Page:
Debt in the post-recession world
As the recession winds down and the economy sluggishly recovers, we look to how Americans are reacting in the aftermath. Did we all learn a lesson about debt and start shoving money into the mattresses, or did we sense a recovery and start signing up for more credit cards? Well, this is America, so of course we got those credit cards.
We’re taking on more consumer debt than ever, even adjusting for inflation, according to the Federal Reserve, which reports that pinching pennies isn’t the reaction of being hit hard by the recession, burying ourselves in debt it.
Consumer debt includes credit card debt, car purchases, student loans, but not mortgage debt. It seems that the recession slowed down credit spending, but having put off things like buying new appliances and cars has come to an end, and we’re signing on the dotted line for those things we denied ourselves for several years.
Consumption per capita has been on the rise since the recession, even though income levels remain stagnant and underemployment rampant. This consumption may stimulate demand at present, but consumption financed by debt is not a sign of future economic health or strong growth.
Credit cards are now 56 years old
On Bloomberg, economist Barry Ritholtz points out that today marks the 56th anniversary of the charge card, which significantly changed the global economy in a way that few things have since.
Ritholtz opines, “Credit is a tool, one that can be used wisely or foolishly. No one held a gun to our collective heads and forced us to borrow and spend; the decision to live beyond our means was a choice too many of us made, both as individuals and collectively.”0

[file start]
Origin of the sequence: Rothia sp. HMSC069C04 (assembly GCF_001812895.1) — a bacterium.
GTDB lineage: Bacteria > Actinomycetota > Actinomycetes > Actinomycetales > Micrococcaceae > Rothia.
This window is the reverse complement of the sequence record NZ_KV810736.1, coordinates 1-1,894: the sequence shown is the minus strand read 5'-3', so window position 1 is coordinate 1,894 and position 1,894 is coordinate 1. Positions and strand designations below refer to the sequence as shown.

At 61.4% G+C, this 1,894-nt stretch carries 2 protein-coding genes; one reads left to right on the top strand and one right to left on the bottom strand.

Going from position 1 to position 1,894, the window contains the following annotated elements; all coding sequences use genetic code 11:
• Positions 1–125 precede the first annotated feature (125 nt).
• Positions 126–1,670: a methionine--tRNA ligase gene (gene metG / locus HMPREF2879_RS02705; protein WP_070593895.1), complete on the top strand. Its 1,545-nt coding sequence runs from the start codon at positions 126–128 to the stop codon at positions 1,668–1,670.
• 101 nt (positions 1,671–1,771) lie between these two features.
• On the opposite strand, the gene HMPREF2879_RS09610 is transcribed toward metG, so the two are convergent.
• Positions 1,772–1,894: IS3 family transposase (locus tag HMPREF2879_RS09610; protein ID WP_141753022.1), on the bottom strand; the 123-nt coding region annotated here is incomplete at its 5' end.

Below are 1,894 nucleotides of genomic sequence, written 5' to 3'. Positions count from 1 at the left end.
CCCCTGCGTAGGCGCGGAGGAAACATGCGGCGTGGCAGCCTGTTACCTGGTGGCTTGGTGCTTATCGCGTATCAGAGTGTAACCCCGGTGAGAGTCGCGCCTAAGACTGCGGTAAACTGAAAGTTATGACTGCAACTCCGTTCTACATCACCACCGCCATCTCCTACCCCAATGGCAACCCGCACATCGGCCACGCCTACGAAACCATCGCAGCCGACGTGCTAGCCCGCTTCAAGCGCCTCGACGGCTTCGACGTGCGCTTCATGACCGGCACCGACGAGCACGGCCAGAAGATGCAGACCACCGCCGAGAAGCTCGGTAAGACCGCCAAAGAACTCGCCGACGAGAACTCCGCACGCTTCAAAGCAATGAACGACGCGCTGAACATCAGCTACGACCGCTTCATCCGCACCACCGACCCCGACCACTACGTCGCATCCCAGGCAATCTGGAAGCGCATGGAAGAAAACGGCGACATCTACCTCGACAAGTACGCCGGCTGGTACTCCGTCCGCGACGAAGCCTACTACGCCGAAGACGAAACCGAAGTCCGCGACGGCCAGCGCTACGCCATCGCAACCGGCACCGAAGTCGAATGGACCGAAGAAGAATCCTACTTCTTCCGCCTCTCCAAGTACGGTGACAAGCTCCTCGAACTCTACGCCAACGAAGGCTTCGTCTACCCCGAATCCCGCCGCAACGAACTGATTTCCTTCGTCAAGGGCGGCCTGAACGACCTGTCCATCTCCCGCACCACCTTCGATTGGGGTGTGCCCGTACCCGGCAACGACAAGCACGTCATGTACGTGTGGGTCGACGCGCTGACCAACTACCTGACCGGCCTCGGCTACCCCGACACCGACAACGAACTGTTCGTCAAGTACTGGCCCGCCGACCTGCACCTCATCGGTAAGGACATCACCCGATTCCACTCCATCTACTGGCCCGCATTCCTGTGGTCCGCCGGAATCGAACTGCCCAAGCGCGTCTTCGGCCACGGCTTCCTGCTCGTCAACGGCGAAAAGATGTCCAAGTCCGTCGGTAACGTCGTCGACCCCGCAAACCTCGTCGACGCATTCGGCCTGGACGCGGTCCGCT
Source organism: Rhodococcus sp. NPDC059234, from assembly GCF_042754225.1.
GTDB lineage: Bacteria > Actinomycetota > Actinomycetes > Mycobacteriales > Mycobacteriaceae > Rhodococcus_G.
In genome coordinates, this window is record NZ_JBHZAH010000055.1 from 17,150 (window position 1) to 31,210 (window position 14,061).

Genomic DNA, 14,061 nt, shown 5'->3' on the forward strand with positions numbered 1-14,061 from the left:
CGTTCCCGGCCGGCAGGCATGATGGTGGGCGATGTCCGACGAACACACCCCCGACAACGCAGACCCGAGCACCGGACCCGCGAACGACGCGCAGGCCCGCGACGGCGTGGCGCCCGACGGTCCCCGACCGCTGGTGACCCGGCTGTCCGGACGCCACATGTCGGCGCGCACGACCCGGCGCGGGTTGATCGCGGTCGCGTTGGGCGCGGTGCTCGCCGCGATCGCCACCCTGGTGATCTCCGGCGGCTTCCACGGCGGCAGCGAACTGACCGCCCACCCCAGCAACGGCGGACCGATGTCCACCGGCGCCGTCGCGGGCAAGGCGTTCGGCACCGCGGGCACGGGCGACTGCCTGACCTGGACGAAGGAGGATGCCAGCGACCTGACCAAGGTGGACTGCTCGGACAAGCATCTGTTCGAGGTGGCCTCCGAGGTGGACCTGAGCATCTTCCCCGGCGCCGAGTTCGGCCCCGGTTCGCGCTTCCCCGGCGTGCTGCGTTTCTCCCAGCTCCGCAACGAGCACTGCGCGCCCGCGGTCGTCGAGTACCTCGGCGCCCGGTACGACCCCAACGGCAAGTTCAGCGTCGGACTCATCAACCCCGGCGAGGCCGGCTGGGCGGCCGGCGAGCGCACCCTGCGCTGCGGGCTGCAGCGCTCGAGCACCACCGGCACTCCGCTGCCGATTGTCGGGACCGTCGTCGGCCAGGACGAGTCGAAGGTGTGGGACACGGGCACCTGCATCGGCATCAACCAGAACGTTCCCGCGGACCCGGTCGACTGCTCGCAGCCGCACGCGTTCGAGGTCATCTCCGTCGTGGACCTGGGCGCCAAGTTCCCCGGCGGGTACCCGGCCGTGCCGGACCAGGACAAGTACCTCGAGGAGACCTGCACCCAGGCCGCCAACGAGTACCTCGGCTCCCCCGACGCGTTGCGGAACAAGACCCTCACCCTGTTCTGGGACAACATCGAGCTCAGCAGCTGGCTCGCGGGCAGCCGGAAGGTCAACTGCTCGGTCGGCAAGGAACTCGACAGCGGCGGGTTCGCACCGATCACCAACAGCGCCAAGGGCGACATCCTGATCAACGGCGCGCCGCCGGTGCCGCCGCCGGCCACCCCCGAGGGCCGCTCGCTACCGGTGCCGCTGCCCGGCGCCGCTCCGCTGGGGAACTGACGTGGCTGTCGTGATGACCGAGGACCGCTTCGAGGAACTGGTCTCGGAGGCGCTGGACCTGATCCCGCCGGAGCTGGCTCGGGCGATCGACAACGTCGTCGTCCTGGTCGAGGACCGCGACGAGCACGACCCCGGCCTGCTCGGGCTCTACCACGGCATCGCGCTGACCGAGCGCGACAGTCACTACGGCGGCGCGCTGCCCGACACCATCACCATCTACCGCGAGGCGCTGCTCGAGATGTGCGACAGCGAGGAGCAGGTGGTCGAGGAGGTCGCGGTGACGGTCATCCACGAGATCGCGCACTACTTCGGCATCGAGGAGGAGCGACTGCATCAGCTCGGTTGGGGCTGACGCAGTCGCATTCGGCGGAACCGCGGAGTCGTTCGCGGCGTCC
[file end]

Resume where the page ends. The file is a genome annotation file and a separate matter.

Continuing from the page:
“That doesn’t mean we have to like it,” he adds. “Nor should we remain ignorant about the impact of credit’s use and abuse. This is why we now find ourselves in a slow and unsatisfactory recovery. The deleveraging process continues, and each passing quarter brings us closer to a more normal environment.”
Silver lining: Millennials aren’t playing along
One of the most fascinating points left out by the Feds is that Millennials aren’t taking part in racking up debt, with only 27 percent even holding a single credit card, many of whom are so riddled with student debt that they pay cash for any and everything.
Consumers over 30 are fueling the all-time high American debt, and it appears that hope is still seen in the next generation who isn’t participating in the trend.
Boomers retirement may be the true reason behind the labor shortage
(ECONOMY) Millennials and Gen Z were quick to be blamed for the labor shortage, citing lazy work ethic- the cause could actually be Boomers retirement.
In July, we reported on the Great Resignation. With record numbers of resignations, there’s a huge labor shortage in the United States. Although there were many speculations about the reasons why, from “lazy” millennials to the number of deaths from Covid. Just recently, CNN reported that in November another 3.6 million Americans left the labor force. It’s been suggested that the younger generations don’t want to work but retiring Boomers might be the bigger culprit.
Why Boomers are leaving the labor force
CNN Business reports that 90% of the Americans who left the workplace were over 55 years old. It’s now being suggested that many of the people who have left the labor force since the beginning of the pandemic were older Americans, not Millennials or Gen Z, as we originally thought. Here are the reasons why:
- Boomers are more concerned about catching COVID-19 than their younger counterparts, so they aren’t returning to work. Boomers are less willing to risk their health.
- The robust real estate market has benefitted Boomers, who have more equity in their homes. Boomers have more options on the table than just returning to work.
- Employers aren’t creating or posting jobs that lure people out of retirement or those near retirement age.
As Boomers retire, how does this impact the overall labor economy?